I decided to design a model of the house I built. I Chose to do this because I wanted to get better at using Fusion 360 and I know all the dimensions. I had trouble with creating the planes for the roof. I did not have enough time to print it because of the issues I had with Fusion. I will print this soon.

3D Scanning:#

We're using the SENSE (not the iSense) Software is called Real sense '3d systems'

Henk did a scan of my head.

Fab Academy week 6, 3D scanning and printing topics


3D Printing and Scanning(1:17:40) February 20th, 2019 from Academany on Vimeo.

Recitation on Tools(1:09:39) February 25th, 2019 from Academany on Vimeo.

Lecture takeaways#

  • Printing is very slow and extremely difficult to speed up.

  • There's an angle below which you can't print without supports. Printing needs a platform to build on.

  • There can be a lot of post processing.

  • For resins, there's a post cure

  • As a wall gets thinner, there are fewer and fewer passes over it and a wall will fall apart. There is a minimum thickness for each kind of material

  • It is important to have a facet or curve on an edge because there is a minimum thickness you can have

  • There can be a significant difference in the dimensions of the cured material because of the thermal properties.. when it cools, it will shrink.

  • There is a minimum gap beyond which parts will stick together. Need to define min gap for each material

  • Most printing processes are add-isotropic. Filaments are strong in the layer but they don't bond well between layers

  • Don't make the parts solid. You fill the interior with a pattern of voids that lets you print faster and use less material, then you'll have a continuous surface around that.

  • You need to learn the design rules and processes of your printer before you can design for that. Rules can also depend on an specific ndividual printer. You may not be able to read tips online for an ultimaker and be able to use this advice on any ultimaker.

  • Original 3d printing process was 3d lithography. vat of resin, shine light on resin, light cures resin. pull away build plate. It's still the highest resolution and best surface quality process. Used in a tool called the nanoscribe printer, does printing down to nano scale. The limitation is that it's 'infused resin'. It's messy and there's a post-cure time for it. Historically, it was limited to parts for how they looked and not how they function. Broadly, stl was for high resolution printing.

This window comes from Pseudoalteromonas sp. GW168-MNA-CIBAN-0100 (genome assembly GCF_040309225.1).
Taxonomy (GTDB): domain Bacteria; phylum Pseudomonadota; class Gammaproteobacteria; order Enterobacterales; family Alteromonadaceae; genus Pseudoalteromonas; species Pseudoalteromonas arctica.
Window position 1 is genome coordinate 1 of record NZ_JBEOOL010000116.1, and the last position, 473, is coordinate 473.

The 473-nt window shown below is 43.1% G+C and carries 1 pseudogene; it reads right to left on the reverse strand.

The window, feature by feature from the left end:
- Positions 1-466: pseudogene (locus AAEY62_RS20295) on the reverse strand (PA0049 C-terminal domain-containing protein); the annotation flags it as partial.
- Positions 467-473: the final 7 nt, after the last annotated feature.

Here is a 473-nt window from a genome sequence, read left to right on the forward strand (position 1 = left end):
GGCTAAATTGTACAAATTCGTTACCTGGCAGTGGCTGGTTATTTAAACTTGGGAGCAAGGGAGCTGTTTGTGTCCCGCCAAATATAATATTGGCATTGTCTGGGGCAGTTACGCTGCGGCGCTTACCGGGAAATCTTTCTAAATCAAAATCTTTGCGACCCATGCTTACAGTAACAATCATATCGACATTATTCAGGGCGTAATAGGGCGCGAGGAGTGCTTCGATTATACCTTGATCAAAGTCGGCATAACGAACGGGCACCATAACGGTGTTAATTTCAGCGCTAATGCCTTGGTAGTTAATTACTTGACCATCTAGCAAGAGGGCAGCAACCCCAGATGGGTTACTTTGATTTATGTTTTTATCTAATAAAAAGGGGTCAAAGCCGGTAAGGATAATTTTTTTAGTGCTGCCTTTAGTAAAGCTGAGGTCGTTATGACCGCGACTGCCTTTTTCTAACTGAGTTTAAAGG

• Stratasys invented high resolution molding where you have a filmanet that goes into a heated nozzle that comes out just above temperature where it sets.

  • FDM type printing with clays and ceramics Emerging object

  • Concrete printing, can set the angle at which it sets Contour Crafting This process was developed at MIT, bought by Zcorp. Uses binders and powders. Nice process for printing color. It's a powdered bed.. you don't need supports. Where powder didn't get fused, it is just powder. Not structurally strong.

  • Polyjet is like inkjet, but it's drops of a polymer that get fused. High precision, expensive materials and machines. Polyjet

  • Mcor: prints images on sheets of paper and cuts them out and sticks them together. Lovely but weak mechanical properties.

  • Huge expensive rooms for these Eos machines use a powerful laser to melt pool of metal powder, can use complex geometry to make metal parts. Coming down in price.

  • Carbon3D Uses quick and slow drying parts.. much more affordable and fast.

  • Most likely, you'll use a mix of STL and STM.

  • For machines, check out make magazine printer comparisons. Entry level printers all do almost the same thing, many options.

  • RepRap Original goal was self replication. 'How many parts of a machine could be made on a machine to make new parts for another machine'. Out of that came many open design iterations